Part III concludes with commentaries by Stephen Bann, comparing the travel writing of Chateaubriand with that of Pausanias, and by C, who argues that the features of the Periegesis that much of the new work on Pausanias focuses on, such as selectivity and a sense of nostalgia, are endemic to the outlook of a travel writer. Capping off the whole collection is a five-page “coda” by E examining a nineteenth-century painting of the Spartan city center by J.M. Gandy fancifully based on the description of Pausanias.

Near the end of this volume Mary Beard talks about how Pausanias’ text performed yeomanlike duty in facilitating the introduction of archaeology into the classics curriculum at Cambridge during the time of Frazer and Harrison. To give the new science a respectable philological patina quotations from Pausanias and from other descriptive authors were used as the basis for exam questions in which the quotations themselves were largely beside the point. So, for instance, a passage from Pausanias’ description of the Acropolis prefaces a question in which the examinee is instructed to discuss “the building omitted at this point by Pausanias” (228). In many respects the Periegesis fills a similar function for the present text. Many of the contributors to the volume seem enamored not so much of Pausanias himself as they are of the idea of Pausanias — an author whose literary project dances around the edges of so many fields of inquiry and methods of reading that are currently popular. In fact when it comes to Pausanias himself many of the contributors seem the opposite of enamored. In addition to Konstan’s remarks noted above, Cartledge feels that “it is perhaps worth repeating … Habicht’s sober(ing) judgment: ‘it has to be admitted that [Pausanias] did not have a brilliant mind….'” (169), and even one of the editors of the volume (C) confesses that he doesn’t really like reading Pausanias that much: “No matter how useful he may be to modern scholars … I am glad there is many a more lively work out there to be read” (255).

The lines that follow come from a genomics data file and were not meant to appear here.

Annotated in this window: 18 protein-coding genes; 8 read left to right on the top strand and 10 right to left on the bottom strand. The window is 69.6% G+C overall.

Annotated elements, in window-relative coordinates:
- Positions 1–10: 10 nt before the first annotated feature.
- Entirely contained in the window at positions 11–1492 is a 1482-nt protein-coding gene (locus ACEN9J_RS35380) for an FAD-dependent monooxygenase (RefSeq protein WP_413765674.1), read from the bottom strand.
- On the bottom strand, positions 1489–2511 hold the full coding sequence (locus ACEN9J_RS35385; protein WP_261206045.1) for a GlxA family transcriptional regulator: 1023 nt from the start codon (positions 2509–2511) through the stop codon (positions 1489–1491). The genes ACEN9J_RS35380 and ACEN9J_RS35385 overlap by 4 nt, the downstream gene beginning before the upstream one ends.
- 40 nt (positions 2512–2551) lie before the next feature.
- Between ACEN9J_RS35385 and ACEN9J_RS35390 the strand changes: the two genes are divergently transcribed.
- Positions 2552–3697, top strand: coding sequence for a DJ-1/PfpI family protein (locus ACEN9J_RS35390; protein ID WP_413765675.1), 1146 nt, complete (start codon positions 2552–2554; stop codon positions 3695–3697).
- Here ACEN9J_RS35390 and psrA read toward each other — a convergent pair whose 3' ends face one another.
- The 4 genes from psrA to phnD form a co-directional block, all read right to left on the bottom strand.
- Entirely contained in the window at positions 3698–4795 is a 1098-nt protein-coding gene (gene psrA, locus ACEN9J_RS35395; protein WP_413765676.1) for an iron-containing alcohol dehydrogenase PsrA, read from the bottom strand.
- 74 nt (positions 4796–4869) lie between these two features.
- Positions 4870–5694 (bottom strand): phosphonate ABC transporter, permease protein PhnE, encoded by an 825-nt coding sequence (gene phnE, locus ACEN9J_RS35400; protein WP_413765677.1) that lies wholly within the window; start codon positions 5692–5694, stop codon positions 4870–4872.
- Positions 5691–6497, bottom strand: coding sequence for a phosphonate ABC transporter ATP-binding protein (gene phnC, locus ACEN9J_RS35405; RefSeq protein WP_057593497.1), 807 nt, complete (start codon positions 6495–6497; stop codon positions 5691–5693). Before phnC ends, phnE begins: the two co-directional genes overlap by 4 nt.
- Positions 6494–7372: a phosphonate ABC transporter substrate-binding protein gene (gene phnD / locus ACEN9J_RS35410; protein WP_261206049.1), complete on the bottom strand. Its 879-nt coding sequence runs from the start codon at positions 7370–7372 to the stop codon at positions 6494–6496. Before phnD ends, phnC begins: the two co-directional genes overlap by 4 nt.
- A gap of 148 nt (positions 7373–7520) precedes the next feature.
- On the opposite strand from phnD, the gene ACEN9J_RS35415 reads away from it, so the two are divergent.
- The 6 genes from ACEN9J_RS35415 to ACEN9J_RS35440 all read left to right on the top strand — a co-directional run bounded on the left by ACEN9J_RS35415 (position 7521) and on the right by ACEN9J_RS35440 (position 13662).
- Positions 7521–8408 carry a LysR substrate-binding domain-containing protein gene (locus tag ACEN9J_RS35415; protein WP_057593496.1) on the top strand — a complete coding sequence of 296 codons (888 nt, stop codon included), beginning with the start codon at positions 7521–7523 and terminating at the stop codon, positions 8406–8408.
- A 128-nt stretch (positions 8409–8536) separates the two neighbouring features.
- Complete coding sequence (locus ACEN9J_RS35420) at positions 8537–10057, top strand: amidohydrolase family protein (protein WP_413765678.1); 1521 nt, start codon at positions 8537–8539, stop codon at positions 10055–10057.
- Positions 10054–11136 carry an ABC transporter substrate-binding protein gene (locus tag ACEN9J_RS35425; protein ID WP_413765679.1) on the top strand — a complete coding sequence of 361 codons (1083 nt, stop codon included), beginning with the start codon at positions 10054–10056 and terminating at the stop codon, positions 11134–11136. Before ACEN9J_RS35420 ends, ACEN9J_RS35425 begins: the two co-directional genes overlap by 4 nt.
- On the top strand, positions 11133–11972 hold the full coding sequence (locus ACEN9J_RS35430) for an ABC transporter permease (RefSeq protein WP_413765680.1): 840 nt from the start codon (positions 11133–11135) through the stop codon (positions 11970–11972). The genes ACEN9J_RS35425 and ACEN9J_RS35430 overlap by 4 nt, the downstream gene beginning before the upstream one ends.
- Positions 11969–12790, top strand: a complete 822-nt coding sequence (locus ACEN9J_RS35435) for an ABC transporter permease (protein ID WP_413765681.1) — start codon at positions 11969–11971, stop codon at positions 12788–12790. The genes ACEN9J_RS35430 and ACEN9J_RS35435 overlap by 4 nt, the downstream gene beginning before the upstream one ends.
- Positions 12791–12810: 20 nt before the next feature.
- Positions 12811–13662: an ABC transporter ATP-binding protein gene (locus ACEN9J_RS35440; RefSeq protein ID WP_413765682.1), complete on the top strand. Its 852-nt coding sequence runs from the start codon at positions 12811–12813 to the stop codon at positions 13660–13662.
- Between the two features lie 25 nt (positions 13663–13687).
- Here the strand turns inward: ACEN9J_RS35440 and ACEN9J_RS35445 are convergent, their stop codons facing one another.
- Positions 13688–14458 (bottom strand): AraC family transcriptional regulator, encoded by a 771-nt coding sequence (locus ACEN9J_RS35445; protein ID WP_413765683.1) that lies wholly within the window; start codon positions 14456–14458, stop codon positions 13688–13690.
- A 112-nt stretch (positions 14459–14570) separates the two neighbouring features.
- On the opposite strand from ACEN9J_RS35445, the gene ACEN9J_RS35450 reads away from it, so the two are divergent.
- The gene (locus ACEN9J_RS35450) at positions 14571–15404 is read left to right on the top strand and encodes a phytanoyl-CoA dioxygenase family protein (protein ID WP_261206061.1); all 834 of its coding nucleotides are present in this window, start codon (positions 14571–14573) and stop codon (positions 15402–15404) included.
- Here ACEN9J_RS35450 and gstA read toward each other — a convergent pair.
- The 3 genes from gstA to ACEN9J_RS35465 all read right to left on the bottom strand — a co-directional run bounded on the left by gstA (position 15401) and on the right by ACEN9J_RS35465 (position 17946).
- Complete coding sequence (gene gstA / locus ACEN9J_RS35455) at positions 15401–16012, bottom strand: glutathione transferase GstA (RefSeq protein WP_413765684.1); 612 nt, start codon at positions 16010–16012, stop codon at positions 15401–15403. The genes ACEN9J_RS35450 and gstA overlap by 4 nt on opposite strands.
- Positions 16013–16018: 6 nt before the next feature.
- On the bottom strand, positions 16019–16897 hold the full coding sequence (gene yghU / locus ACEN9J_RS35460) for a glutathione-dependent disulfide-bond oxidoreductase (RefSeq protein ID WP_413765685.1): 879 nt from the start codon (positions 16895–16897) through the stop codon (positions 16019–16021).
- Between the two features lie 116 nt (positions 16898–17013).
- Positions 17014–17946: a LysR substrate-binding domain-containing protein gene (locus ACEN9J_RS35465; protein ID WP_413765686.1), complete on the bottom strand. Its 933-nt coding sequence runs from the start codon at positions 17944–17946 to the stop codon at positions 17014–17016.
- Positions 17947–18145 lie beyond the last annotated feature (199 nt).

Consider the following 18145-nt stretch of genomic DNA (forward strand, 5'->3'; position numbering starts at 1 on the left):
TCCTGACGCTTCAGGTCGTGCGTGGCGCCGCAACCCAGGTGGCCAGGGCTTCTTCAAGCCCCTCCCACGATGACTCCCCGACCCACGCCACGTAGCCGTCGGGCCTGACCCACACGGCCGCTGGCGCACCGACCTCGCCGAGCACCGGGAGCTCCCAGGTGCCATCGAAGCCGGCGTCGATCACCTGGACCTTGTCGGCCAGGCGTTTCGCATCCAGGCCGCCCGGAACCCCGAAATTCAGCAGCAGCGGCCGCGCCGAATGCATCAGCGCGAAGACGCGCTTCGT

When we move beyond the ideal Pausanias to the real Pausanias, even many of the more enthusiastic contributors have relatively little to say of a direct nature. Like the cheese shop in the classic Monty Python sketch that is “certainly uncontaminated by cheese”, there are vast tracts in this book entitled “Pausanias” that are remarkably uncontaminated by Pausanias. This is not to deny that much of what one does find here is very worthwhile, but the buyer who is led by the title to expect extensive or detailed explication of numerous passages in the text of Pausanias is in danger of being disappointed. Nevertheless, there is reason for optimism that the stimulating, thoughtful, and well-written essays of this volume will inspire still further work on Pausanias and allow it to be pursued on a more sophisticated level. For anyone undertaking such work this book will be essential as background reading, and it will also be rewarding reading for anyone interested in the era of the Second Sophistic and in the reception of antiquity in the modern age.